Why do blacktip sharks die young in the Gulf of Mexico?

A research published on the Ecology and evolution, highlights various issues

by Lorenzo Ciotti
Why do blacktip sharks die young in the Gulf of Mexico?

Blacktip sharks are regularly caught by coastal fishing vessels in Thailand and India, but they are not a desirable commercial target. The meat, sold fresh, frozen and dried and salted, is used by man, as well as liver oil and fins, used for the preparation of the famous shark fin soup.

They are also often used as bait for other fish. The IUCN Red List of the International Union for Conservation of Nature classified this species as vulnerable in 2020. In the previous assessment in 2009 it had classified it as close to the threat of extinction.

The populations of this species have experienced sharp reductions in some areas as a result of unregulated fishing. The reproduction rate of C. melanopterus is low, and therefore the possibility of recovery from these reductions is limited.

Added to this is the effect that coastal water pollution and climate change have on the habitat of this species.
Even in a portion of the Gulf of Mexico, these sharks face a dire fate. Research Grow fast, die young: Does compensatory growth reduce survival of juvenile blacktip sharks (Carcharhinus limbatus) in the western Gulf of Mexico? published on the Ecology and evolution, highlights various issues.

The researchers explain: "Effective conservation and management necessitate an understanding of the ecological mechanisms that shape species life histories in order to predict how variability in natural and anthropogenic impacts will alter growth rates, recruitment, and survival.

Among these mechanisms, the interaction between parturition timing and prey availability frequently influences offspring success, particularly when postnatal care is absent. Here, we assess how parturition timing and nursery conditions, including prey abundance and environmental conditions, influence the growth and potential survival of blacktip sharks (Carcharhinus limbatus) in western Gulf of Mexico (GOM) estuaries over their first year.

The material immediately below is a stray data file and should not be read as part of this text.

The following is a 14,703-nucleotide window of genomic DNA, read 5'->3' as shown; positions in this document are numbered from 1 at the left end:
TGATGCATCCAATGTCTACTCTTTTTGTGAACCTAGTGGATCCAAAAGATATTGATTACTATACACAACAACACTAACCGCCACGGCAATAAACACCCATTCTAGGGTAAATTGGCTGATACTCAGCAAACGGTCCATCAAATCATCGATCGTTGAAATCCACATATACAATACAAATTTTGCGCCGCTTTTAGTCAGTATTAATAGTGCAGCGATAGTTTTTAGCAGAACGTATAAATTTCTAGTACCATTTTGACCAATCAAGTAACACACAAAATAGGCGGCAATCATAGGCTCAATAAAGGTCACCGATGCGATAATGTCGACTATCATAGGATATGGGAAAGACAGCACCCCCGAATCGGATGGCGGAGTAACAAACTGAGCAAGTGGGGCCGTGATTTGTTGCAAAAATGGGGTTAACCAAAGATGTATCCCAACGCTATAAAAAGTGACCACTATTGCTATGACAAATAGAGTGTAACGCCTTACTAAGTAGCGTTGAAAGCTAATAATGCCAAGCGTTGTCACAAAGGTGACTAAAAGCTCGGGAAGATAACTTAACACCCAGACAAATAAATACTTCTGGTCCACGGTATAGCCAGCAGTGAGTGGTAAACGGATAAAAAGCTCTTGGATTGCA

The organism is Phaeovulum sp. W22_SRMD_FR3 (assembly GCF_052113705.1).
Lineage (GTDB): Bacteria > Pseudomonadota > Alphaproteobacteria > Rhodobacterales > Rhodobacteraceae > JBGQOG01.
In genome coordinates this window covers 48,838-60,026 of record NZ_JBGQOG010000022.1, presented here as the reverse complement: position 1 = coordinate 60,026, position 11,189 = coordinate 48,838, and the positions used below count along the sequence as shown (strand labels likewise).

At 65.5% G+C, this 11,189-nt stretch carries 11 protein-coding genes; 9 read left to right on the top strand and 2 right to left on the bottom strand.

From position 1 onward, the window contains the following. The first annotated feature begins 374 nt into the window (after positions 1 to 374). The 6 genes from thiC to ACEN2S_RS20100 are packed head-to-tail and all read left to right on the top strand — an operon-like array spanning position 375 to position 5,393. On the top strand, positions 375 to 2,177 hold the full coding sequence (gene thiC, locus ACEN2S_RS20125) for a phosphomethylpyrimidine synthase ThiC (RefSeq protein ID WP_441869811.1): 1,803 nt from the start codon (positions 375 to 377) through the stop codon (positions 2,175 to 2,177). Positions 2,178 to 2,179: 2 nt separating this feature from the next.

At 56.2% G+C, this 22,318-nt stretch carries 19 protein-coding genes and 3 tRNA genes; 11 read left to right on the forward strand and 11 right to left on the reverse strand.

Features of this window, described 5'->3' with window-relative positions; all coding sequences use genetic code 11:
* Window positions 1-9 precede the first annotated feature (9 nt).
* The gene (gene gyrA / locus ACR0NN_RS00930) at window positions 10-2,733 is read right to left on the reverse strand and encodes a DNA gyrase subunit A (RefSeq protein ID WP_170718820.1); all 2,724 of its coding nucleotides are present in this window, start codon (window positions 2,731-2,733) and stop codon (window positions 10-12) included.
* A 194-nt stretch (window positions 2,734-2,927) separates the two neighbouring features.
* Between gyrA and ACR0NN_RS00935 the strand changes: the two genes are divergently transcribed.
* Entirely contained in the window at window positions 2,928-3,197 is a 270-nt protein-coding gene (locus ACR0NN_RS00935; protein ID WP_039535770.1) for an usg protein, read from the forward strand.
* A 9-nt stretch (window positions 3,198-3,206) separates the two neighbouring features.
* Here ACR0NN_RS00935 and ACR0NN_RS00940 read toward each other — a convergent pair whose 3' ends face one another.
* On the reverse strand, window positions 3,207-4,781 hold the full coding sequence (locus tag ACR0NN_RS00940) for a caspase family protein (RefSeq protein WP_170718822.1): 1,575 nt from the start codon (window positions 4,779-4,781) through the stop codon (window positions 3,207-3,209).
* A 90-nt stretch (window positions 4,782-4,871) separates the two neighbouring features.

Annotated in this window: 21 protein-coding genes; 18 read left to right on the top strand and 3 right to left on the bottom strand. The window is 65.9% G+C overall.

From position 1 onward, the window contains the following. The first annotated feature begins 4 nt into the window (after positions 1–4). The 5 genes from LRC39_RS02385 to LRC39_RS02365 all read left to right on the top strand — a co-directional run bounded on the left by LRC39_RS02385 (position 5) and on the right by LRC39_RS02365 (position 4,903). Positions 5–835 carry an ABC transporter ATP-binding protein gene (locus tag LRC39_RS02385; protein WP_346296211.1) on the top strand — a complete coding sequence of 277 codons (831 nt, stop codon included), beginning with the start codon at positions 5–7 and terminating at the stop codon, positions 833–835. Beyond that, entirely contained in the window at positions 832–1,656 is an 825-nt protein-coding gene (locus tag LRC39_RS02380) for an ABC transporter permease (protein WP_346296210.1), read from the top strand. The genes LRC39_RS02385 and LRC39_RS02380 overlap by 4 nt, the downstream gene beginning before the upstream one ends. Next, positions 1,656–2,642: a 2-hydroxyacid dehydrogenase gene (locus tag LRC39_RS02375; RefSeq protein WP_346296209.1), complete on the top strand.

Catch data from long-term gillnet monitoring allowed for clear delineation of cohorts based on size frequency distribution plots, and showed that late parturition cohorts born in estuaries with fewer prey resources exhibited more rapid growth than early parturition cohorts that experienced more abundant prey.

Compensatory behaviors that promoted accelerated growth led to reduced second year residency, likely due to reduced survival resultant from greater risk taking and potentially due to reduced site fidelity attributed to larger body size.

Water temperatures influenced blacktip growth rates through physiological increases in metabolism and potential premigratory foraging cues associated with cooling temperatures. Gradual warming of the GOM (0.03°C year-1) was also correlated with earlier parturition across the study period (1982-2017), similar to other migratory species.

Considering current trends in climate and associated phenological shifts in many animals, testing hypotheses assessing compensatory growth-risk trade-offs is important moving forward to predict changes in life histories and associated recruitment in concert with current and future conservation actions, like wildlife management."